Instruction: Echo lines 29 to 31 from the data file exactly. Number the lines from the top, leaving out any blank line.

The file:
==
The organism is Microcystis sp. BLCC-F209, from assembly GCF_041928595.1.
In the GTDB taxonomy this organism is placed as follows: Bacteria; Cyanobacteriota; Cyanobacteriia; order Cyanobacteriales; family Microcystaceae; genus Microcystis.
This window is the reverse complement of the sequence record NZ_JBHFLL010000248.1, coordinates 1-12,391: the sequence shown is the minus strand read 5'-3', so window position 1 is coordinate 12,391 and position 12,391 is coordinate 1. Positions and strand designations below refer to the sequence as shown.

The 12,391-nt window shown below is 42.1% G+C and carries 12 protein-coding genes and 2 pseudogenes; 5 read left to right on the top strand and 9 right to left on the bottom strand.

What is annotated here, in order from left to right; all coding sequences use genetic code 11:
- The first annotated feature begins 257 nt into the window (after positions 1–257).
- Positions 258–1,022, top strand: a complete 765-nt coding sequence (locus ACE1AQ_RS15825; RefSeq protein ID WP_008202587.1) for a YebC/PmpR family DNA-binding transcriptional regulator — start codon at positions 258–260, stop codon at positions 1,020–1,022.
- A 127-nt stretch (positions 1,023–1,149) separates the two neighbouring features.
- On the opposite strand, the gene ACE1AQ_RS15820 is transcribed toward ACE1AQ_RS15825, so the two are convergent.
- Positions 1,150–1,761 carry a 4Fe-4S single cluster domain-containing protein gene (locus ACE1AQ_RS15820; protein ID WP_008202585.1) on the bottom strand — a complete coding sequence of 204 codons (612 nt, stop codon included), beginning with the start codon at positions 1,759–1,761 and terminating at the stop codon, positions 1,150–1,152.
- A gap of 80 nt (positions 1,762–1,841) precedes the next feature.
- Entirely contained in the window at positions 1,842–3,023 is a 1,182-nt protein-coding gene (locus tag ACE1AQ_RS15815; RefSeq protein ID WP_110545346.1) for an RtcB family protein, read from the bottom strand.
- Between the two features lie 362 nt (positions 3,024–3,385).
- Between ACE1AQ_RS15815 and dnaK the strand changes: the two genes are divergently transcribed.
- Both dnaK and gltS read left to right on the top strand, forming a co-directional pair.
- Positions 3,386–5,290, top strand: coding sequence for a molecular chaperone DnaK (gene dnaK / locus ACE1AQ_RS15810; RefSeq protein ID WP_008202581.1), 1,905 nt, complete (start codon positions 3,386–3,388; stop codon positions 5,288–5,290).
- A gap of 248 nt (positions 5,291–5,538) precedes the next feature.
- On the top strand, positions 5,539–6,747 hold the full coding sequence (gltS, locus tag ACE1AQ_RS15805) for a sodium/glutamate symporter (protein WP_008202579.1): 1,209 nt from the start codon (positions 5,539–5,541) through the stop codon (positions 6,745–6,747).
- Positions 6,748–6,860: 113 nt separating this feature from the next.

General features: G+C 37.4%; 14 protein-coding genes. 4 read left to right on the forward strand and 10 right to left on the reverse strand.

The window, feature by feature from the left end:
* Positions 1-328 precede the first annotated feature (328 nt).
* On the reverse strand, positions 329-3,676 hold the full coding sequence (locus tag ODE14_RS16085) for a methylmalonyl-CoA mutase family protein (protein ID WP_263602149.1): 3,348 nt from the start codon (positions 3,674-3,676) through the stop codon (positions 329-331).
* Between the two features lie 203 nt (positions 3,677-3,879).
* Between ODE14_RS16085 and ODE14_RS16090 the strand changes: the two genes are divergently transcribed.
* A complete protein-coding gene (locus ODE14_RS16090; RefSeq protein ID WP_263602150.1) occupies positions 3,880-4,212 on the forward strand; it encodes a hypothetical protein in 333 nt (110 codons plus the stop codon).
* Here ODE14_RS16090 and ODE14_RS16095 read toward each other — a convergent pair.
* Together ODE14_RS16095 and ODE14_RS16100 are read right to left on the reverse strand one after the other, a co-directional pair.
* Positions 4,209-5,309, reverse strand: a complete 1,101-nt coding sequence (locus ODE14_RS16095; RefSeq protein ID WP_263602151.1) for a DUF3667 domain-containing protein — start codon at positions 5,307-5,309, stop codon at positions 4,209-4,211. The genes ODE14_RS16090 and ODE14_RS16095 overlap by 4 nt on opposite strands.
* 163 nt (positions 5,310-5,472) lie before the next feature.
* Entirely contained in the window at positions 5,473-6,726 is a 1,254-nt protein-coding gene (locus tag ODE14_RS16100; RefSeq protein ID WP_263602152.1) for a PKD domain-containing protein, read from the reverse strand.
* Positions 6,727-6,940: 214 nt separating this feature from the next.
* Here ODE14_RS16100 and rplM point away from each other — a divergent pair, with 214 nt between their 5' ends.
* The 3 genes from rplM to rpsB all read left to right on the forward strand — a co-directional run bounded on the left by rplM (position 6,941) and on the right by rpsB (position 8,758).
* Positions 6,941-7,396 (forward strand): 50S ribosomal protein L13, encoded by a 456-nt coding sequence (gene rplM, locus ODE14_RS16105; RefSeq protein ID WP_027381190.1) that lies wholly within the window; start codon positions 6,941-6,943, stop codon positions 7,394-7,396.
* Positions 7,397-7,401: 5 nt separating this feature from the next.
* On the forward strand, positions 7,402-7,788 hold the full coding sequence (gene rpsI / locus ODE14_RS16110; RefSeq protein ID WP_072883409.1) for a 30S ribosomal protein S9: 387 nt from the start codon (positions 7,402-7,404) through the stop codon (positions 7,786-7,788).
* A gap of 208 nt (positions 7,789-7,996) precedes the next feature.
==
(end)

* Positions 4,209-5,309, reverse strand: a complete 1,101-nt coding sequence (locus ODE14_RS16095; RefSeq protein ID WP_263602151.1) for a DUF3667 domain-containing protein — start codon at positions 5,307-5,309, stop codon at positions 4,209-4,211. The genes ODE14_RS16090 and ODE14_RS16095 overlap by 4 nt on opposite strands.
* 163 nt (positions 5,310-5,472) lie before the next feature.
* Entirely contained in the window at positions 5,473-6,726 is a 1,254-nt protein-coding gene (locus tag ODE14_RS16100; RefSeq protein ID WP_263602152.1) for a PKD domain-containing protein, read from the reverse strand.